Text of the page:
Second, Jesus was "perfect" in the sense that he behaved perfectly. He never committed any sin.

    So neither of these senses of "perfect" entails that Jesus was the greatest runner the world has ever seen or anything like that. Of course it doesn't mean he wasn't, but it's rather unlikely and there's no need to suppose that he was. Indeed it would be impossible for one person to be better at everything than everyone else in the world, because different skills conflict with each other. For example, to be a good jockey you need to be small, but to be a good rower you need to be tall. So it's physically impossible for one person to be the greatest jockey in the world and the greatest rower.

    Spoiler :


    Well, that all makes sense, more or less, although I'd say it's a bit of a cop-out! I must say I generally prefer the Catholic approach of setting everything out as clearly and in as much detail as possible, rather than the more Protestant (and certainly Anglican) one of sort of setting a few fairly vague boundaries and not specifying anything in the middle. Well, I suppose fundamentalists don't do that. That's one thing in their favour.
     
  10. Atticus

    Atticus Chieftain Retired Moderator

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    Well, I was thinking that God is somtimes said to be perfect, and I suppose many christians believe that it is true. If Jesus is absolutely God, he had to be perfect also, wouldn't he?

    And actually I'm not that interested on modern opinions, as the question probably hints, but more about past speculations, in middle ages and such. The versions of ontological proofs I have heard/read have as a premise the perfectness of God, so it might have been generally accepted then?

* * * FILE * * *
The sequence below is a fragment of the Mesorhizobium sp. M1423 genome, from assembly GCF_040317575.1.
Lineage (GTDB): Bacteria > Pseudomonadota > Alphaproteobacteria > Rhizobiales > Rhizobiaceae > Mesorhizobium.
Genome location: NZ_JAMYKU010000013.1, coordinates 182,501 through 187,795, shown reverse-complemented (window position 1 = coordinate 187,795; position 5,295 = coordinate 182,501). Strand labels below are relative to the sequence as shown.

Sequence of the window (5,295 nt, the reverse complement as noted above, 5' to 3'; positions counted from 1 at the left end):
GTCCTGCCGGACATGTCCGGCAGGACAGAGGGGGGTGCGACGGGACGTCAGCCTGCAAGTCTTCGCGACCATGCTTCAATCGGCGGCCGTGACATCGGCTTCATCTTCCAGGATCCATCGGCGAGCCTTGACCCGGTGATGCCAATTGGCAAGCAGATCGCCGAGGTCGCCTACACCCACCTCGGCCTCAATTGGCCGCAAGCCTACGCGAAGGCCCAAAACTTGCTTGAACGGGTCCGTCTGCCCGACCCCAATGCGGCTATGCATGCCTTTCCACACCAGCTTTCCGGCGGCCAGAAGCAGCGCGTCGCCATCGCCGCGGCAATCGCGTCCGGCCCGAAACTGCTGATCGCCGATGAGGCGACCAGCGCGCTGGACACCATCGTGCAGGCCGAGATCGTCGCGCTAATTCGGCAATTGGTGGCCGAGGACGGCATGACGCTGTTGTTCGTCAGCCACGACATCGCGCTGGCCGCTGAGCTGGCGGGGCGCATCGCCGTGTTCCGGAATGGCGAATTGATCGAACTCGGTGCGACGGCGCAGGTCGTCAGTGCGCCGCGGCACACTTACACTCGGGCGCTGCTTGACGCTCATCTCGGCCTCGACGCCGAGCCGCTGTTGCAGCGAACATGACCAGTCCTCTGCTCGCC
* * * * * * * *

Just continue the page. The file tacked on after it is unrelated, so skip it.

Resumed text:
Or more generally, how have theologians tried to reconcile the contradictions deriving from Jesus' being God and a human at the same time? Are there separate humane and divine attributes? They could for example say that fast running is a property of a human and not God, and therefore Jesus wouldn't have to be the fastest runner. In moral questions there need not to be problems, since a human could in theory be perfect in his moral, but the aesthetic questions could have been problem, at least in the past when belief in objective aesthetics was probably more popular.

    So if Jesus and his apostles were competing in 100m dash, who would you have your bets on?
     
  11. Perfection

    Perfection The Great Head.

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    Do you ever just wonder, "how could anybody believe this..." to anything, if so what?
     
  12. Eran of Arcadia

    Eran of Arcadia Stormin' Mormon Retired Moderator

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    I am sure that if Jesus wanted to, he could win any race he entered. But he didn't come just to make a mockery of human achievements.
     
  13. Perfection

    Perfection The Great Head.

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  14. Eran of Arcadia

    Eran of Arcadia Stormin' Mormon Retired Moderator

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    To settle a question appearing in another thread:

    Did the discovery of the New World cause anyone to re-evaluate their beliefs on the salvation of non-Christians?
     
  15. The Last Conformist

    The Last Conformist Irresistibly Attractive

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    The relevant discussion in the original thread begins here, for reference.

    My skepticism, I should say, isn't so much directed against that anyone did so, as against that it being a common reaction.
     
  16. Plotinus

    Plotinus Philosopher Administrator

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    Oops, took a while answering these. This is mainly because these are rather hard!